It seems to me the moral distinction or demarcation of human acts such as right and wrong, good and bad, must be determined by the views and opinions of the majority at differ…ent time and place, taken into account of its prevailing political system and religion as well as its cultural traditions.
The basis of morality in a human action is well defined and prescribed in all religions and their scriptures. A person who is religious or believes in religion shall not commi…t an immoral act
From who's viewpoint? Eating a bald-eagle is offensive to Americans, yet it was practice of some native tribes in Alaska. Its all about perspective. An act is moral when YOU f…ind that it coincides with what YOU believe. Its how i find a fair fight with no weapons morally just, but the bombing of hundreds of men women and children in their sleep more similar to genocide.
Who said that the purpose of the state is to control the evil nature of man and compel him to act morally?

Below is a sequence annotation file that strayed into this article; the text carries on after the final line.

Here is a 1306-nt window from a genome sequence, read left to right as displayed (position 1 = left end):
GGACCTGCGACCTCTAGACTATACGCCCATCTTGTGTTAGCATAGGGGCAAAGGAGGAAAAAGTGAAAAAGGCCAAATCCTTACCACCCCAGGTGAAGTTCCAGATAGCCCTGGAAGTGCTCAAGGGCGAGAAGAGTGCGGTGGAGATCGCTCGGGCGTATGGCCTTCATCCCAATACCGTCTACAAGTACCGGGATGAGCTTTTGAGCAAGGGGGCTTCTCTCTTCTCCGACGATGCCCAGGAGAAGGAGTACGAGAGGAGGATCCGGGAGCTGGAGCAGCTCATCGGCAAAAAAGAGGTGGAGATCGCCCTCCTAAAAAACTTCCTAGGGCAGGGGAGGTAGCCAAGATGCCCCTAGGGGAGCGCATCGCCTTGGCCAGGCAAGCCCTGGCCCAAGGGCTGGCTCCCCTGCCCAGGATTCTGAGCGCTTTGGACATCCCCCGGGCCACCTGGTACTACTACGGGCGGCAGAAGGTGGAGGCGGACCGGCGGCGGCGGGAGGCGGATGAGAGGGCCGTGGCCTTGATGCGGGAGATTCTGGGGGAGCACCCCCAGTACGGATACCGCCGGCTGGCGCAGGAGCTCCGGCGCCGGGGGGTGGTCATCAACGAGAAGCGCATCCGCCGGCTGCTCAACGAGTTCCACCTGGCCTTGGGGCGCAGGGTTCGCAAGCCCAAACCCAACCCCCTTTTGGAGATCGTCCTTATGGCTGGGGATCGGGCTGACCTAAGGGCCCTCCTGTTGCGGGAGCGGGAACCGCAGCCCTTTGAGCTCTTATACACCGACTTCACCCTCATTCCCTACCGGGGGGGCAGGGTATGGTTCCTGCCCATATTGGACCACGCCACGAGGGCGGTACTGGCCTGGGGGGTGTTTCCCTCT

A hardcore, high intensity, total body fitness system created to develop an elite level of physical, mental and psychological conditioning using your body weight as the primar…y means of resistance.
First define morality. . Next consider how would you like to be treated, perhaps with respect, with honesty. . Then do that to others who are around you. . When you conside…r how you don't want to be treated let those thoughts be unmoral acts. Every person differs on how they expect to be treated, or better said how they want to be treated. Still one of the things that really help is the Holy Word of God. The Bible. Reading the ten commandments could be a start to see morality, and anything opposite of that would be immorality.
It basically means that you describe something based on the ideathat man is nothing more than an animal.
very dramatic, kind of like bold and the beautiful